There’s no scenario where Joss Whedon gets the credit he deserves for The Avengers. Certainly he’ll be lauded for the cash this box-office bogart is already piling up, and critics seem impressed enough with the film to plant it firmly in the upper echelon of “comic book” movies. But the success Whedon has achieved is far loftier than that, encompassing years of Marvel canon, hoards of characters beloved to fans, and unparalleled expectations. Put another way: making this movie was an unprecedented challenge. And The Avengers isn’t perfect, though that was never really an option in the first place; there are far too many elements that would have to be handled flawlessly, far too much scrutiny from far too many directions to ever truly be called “perfect.” It is, however, as good as it was ever going to be, and considering the circumstances, that’s pretty damn good.
Tag Archives: Chris Hemsworth
Though it has become ubiquitous enough to feel like it’s always existed, self-awareness in film is a relatively fresh condition. Fourth wall breaking, references to other cinema, genre devices, overly archetyped characters; all are commonly used techniques to create self-referential “meta” films. And whether they’re built as an over-the-top spoof, a genre-clipping throwback, or a glorifying homage, these films take advantage of an audience’s pre-existing cinematic knowledge so we can all simply get to the point. The Cabin in the Woods is, perhaps, the most ingeniously-executed example of this trend; winking its way towards an almost assured cult film status. And while my list of superlatives could go from floor to ceiling, what I most admire about The Cabin in the Woods is the fact that, in trying to describe it, I can’t really say anything at all. Because–and here’s the catch–saying anything about it might just ruin everything about it.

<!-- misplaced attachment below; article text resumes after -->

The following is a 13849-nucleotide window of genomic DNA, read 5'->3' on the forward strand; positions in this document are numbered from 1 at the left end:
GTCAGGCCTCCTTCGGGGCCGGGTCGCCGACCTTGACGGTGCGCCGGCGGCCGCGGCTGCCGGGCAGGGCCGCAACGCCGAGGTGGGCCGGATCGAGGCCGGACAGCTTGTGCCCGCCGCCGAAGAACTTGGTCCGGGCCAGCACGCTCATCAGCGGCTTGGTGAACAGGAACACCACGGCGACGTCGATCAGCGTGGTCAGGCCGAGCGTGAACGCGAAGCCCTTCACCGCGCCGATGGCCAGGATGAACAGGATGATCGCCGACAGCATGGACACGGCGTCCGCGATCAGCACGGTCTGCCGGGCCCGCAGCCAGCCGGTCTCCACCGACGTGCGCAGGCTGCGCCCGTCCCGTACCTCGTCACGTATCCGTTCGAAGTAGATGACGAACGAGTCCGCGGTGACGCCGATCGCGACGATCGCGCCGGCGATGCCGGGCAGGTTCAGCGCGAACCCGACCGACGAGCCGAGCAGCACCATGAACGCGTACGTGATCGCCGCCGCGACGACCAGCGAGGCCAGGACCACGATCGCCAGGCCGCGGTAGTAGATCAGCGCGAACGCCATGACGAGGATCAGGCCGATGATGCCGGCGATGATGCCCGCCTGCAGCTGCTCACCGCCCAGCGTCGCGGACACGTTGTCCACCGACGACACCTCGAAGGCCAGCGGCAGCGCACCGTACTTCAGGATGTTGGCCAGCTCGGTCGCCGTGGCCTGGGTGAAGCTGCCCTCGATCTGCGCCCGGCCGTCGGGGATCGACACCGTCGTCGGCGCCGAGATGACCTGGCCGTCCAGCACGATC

“You’re nothing but a boy, trying to prove himself a man,” says a villain in Marvel’s latest swing for the fences, Thor. It’s directed at the titular character, but actor Chris Hemsworth seems to take this challenge personally, spending most of the remaining film convincing the audience that he can be a leading man, with a substantial emphasis on the M-A-N. He growls and bellows, and furrows his impressive brow, all with the intention of out-manning whatever other men happen to be in his company. For the most part, this is what superheroes movies are about: visceral displays of machismo that make an audience want to holler and cheer. If that’s the goal, then Thor is a hearty victory.